Greg Iles was last heard from in 2009 with “The Devil’s Punchbowl,” a bestseller featuring his recurring protagonist, Penn Cage. In an afterword to that book, Iles indicated that a new Penn Cage novel would appear the following year. But that didn’t happen. In 2011, Iles was involved in a horrific car crash that resulted in a ruptured aorta, a medically induced coma and the partial amputation of one leg. It has been a long road back, and there is no greater evidence of his remarkable recovery than the arrival of his massive, much anticipated new novel, “Natchez Burning.”
Weighing in at nearly 800 pages, “Natchez Burning” is the first volume of a projected trilogy that addresses the racial history of the American South. As Iles promised back in 2009, the hero is, once again, Penn Cage, the lawyer turned novelist who first appeared in “The Quiet Game” (1999). A former prosecutor for the Houston district attorney’s office, Penn, along with his daughter, Annie, returned to his childhood home in Natchez, Miss., following his wife’s death from cancer. He came hoping to find peace and a fresh start, but instead became embroiled in a series of violent investigations that illuminated the darker side of life in Natchez, past and present. Determined to help restore the struggling city, Penn changed professions once again and ran successfully for mayor, the position he holds as this new novel begins.
But before the story gets underway, Iles opens with a historical prologue that contains the seeds of virtually everything that follows. Among the events recounted or referred to here are the 1968 murders of two black civil rights activists, Luther Davis and Jimmy Revels, and the brutal gang rape of Revels’s sister Viola. These and other atrocities were carried out by the Double Eagles, an ultra-violent splinter group of the Ku Klux Klan that plays an increasingly significant role in this saga.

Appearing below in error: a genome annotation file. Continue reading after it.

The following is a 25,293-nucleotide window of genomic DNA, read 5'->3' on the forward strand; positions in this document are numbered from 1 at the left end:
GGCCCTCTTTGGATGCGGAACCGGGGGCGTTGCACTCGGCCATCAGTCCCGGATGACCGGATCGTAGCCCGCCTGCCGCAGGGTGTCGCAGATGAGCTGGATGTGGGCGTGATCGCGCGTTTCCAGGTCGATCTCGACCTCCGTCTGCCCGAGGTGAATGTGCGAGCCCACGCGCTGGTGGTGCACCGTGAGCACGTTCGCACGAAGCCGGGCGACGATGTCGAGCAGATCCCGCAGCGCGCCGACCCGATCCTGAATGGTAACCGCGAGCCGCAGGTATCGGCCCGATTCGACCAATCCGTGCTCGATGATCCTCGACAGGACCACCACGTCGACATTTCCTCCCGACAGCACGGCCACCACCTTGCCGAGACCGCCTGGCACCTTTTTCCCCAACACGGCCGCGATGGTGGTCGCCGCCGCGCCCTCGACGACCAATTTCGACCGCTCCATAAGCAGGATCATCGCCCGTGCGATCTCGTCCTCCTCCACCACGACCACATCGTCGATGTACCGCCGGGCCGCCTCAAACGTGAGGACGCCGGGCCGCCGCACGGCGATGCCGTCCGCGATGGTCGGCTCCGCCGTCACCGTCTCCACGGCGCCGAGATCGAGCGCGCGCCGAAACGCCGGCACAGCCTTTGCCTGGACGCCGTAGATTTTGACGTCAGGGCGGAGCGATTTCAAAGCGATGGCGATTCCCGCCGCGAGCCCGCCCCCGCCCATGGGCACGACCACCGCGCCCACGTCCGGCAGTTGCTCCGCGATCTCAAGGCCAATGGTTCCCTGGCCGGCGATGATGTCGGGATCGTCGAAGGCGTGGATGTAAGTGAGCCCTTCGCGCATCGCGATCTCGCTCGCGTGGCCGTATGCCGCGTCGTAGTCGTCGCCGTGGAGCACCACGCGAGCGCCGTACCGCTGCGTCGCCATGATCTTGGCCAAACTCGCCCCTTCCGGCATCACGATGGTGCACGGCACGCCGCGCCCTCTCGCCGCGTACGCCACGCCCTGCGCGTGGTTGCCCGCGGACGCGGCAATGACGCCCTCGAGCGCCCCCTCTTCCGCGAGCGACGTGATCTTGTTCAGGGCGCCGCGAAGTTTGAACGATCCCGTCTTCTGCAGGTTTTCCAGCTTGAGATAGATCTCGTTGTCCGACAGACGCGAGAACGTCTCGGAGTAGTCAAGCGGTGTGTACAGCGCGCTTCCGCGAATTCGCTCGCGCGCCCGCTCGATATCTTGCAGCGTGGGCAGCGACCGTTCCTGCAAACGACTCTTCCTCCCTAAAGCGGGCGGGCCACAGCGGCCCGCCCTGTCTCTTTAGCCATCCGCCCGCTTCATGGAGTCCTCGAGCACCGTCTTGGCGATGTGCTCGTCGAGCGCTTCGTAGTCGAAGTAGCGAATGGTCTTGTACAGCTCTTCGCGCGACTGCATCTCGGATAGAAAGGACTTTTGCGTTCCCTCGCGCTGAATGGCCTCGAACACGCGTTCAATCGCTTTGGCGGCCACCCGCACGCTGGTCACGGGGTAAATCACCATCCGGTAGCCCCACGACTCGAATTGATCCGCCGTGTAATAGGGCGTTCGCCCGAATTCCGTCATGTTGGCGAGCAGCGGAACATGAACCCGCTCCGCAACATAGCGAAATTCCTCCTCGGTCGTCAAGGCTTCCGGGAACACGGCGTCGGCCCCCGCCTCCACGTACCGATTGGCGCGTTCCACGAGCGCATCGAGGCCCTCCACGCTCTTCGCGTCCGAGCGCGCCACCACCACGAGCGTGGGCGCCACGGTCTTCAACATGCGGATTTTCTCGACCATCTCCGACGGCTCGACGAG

That narrative begins in 2005, shortly after the concluding events of “The Devil’s Punchbowl.” Viola, who moved to Detroit after the 1968 assault, is suffering from lung cancer and has returned to Natchez to die. When her death occurs under questionable circumstances, suspicion falls on Tom Cage, Penn’s father and a revered local physician who has served all levels of Natchez society for decades. The widespread belief that Tom and Viola were once lovers lends substance to the suspicion that he was personally involved in her death. When Tom, racked by private guilt, refuses to defend himself, Penn initiates his own investigation, one that leads directly to the hidden, still hazardous secrets of 40 years before.
Among those who assist Penn in his quest for the truth are two journalists from different generations. Caitlin Masters, Penn’s fiancée, is a Pulitzer Prize winner whose need to pursue a breaking story frequently conflicts with Penn’s more personal agenda. Henry Sexton is a small-town reporter who has spent the bulk of his career gathering evidence on the unsolved crimes of the civil rights era. Henry is one of Iles’s most vivid, credible characters, and his obsessive search for dangerous truths provides the novel with both its wider historical context and its moral center.
In the course of its considerable length, “Natchez Burning” deals with a great many subjects: loyalty to one’s family vs. loyalty to such abstractions as truth and justice, the nature and cost of professional ambition, and the once-incendiary subject of sexual relations between the races. More than anything, though, this impassioned novel is concerned with the pervasive impact of past events, events that refuse to remain buried. Natchez Burning is itself an embodiment of a famous statement by William Faulkner, a statement that has found its way into more than one of Iles’s novels: “The past is never dead; it’s not even past. If it were, there would be no grief or sorrow.”
The result is an impressive beginning to what could prove to be an epic exploration of the nation’s secrets and hidden sins, and it marks the return of a gifted novelist who has been out of the public eye for much too long. Like Stephen King — a fellow member of that literary garage band, the Rock Bottom Remainders — Iles has come back from a near-fatal accident to produce his most searching and ambitious work to date. “Natchez Burning” obliterates the artificial distinction between genre and literary fiction with passion, grace and considerable style. This is Greg Iles at his formidable best. It’s good to have him back.
Sheehan is the author of “At the Foot of the Story Tree: An Inquiry into the Fiction of Peter Straub.”
By Greg Iles
Morrow. 791 pp. $27.99